The Old Man and the Sea Quotes

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The Old Man and the Sea The Old Man and the Sea by Ernest Hemingway
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The Old Man and the Sea Quotes (showing 1-30 of 95)
“But man is not made for defeat," he said. "A man can be destroyed but not defeated. ”
Ernest Hemingway, The Old Man and the Sea
“Let him think that I am more man than I am and I will be so.”
Ernest Hemingway, The Old Man and the Sea
“Every day is a new day. It is better to be lucky. But I would rather be exact. Then when luck comes you are ready.”
Ernest Hemingway, The Old Man and the Sea
“Why do old men wake so early? Is it to have one longer day?”
Ernest Hemingway, The Old Man and the Sea
“I may not be as stong as I think, but I know many tricks and I have resolution.”
Ernest Hemingway, The Old Man and the Sea
“Most people were heartless about turtles because a turtle’s heart will beat for hours after it has been cut up and butchered. But the old man thought, I have such a heart too.”
Ernest Hemingway, The Old Man and the Sea
“It's silly not to hope. It's a sin he thought.”
Ernest Hemingway, The Old Man and the Sea
“He always thought of the sea as 'la mar' which is what people call her in Spanish when they love her. Sometimes those who love her say bad things of her but they are always said as though she were a woman. Some of the younger fishermen, those who used buoys as floats for their lines and had motorboats, bought when the shark livers had brought much money, spoke of her as 'el mar' which is masculine.They spoke of her as a contestant or a place or even an enemy. But the old man always thought of her as feminine and as something that gave or withheld great favours, and if she did wild or wicked things it was because she could not help them. The moon affects her as it does a woman, he thought.”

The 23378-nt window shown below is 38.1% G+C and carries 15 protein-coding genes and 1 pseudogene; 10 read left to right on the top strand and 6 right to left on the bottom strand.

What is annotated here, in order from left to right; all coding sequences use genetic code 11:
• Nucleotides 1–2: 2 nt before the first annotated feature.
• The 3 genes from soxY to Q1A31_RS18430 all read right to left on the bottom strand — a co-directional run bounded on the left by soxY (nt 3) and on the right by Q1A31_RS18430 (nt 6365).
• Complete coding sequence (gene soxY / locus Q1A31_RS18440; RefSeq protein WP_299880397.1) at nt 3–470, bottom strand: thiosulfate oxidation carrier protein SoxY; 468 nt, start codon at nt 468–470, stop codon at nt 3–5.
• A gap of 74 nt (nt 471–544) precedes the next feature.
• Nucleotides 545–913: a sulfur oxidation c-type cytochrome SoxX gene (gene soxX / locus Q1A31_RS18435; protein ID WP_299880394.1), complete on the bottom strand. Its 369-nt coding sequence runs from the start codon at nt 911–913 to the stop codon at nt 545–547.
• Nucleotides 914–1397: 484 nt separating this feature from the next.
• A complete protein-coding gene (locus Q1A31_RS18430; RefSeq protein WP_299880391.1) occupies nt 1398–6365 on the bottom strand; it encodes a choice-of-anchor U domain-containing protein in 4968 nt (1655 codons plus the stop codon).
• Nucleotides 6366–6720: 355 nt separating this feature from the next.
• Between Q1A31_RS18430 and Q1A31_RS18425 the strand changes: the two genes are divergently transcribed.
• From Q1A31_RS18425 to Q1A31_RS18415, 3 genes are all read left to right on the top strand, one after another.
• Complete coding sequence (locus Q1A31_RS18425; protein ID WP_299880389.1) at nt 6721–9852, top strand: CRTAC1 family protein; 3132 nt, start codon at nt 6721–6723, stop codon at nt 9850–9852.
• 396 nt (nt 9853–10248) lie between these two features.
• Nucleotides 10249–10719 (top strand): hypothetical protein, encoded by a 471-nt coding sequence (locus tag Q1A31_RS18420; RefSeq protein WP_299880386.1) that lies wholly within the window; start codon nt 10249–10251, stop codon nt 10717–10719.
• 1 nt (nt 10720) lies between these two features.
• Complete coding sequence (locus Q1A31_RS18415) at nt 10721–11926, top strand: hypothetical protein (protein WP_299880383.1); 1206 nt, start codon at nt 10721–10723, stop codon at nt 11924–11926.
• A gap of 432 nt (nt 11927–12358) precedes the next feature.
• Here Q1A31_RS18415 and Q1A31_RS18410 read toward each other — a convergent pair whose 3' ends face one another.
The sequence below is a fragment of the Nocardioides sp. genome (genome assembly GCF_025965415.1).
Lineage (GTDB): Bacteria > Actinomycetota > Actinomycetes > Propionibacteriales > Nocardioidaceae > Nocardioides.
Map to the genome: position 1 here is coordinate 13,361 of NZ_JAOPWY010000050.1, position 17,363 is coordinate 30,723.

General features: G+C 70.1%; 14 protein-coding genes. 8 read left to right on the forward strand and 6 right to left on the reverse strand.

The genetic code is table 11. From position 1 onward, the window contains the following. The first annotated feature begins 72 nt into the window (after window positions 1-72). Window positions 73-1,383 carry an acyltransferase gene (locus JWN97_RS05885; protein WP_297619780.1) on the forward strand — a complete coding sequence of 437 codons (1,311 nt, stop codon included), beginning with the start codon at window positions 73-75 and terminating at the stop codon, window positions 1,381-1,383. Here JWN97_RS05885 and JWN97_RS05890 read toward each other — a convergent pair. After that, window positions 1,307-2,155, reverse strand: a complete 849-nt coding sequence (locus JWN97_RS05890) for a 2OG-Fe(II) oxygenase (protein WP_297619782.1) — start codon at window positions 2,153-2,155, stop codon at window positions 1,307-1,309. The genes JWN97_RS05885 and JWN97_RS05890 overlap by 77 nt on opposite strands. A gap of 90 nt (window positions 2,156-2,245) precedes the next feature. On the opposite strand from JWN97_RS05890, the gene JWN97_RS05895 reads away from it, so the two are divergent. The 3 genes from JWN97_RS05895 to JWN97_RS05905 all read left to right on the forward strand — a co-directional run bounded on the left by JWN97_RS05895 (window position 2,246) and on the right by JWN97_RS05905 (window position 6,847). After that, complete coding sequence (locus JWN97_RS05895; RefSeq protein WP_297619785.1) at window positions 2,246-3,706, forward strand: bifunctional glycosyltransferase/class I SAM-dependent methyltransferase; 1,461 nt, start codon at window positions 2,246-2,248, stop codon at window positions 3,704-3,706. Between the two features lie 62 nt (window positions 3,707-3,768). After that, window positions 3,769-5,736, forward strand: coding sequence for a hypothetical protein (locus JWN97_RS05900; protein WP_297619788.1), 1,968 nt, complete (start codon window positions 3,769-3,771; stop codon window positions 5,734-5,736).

Ernest Hemingway, The Old Man and the Sea
“It is good that we do not have to try to kill the sun or the moon or the stars. It is enough to live on the sea and kill our true brothers.”
Ernest Hemingway, The Old Man and the Sea
“If the others heard me talking out loud they would think that I am crazy. But since I am not, I do not care.”
Ernest Hemingway, The Old Man and the Sea
“Fish," he said softly, aloud, "I'll stay with you until I am dead.”
Ernest Hemingway, The Old Man and the Sea
“Luck is a thing that comes in many forms and who can recognize her?”
Ernest Hemingway, The Old Man and the Sea
“And bed, he thought. Bed is my friend. Just bed, he thought. Bed will be a great thing. It is easy when you are beaten, he thought. I never knew how easy it was. And what beat you, the thought.”
Ernest Hemingway, The Old Man and the Sea
“No one should be alone in their old age, he thought.”
Ernest Hemingway, The Old Man and the Sea
“He no longer dreamed of storms, nor of women, nor of great occurrences, nor of great fish, nor fights, nor contests of strength, nor of his wife. He only dreamed of places now and the lions on the beach. They played like young cats in the dusk and he loved them as he loved the boy. He never dreamed about the boy. He simply woke, looked out the open door at the moon and unrolled his trousers and put them on.”
Ernest Hemingway, The Old Man and the Sea
“Fish," he said, "I love you and respect you very much. But I will kill you dead before this day ends.”
Ernest Hemingway, The Old Man and the Sea
“You did not kill the fish only to keep alive and to sell for food, he thought. You killed him for pride and because you are a fisherman. You loved him when he was alive and you loved him after. If you love him, it is not a sin to kill him. Or is it more?”
Ernest Hemingway, The Old Man and the Sea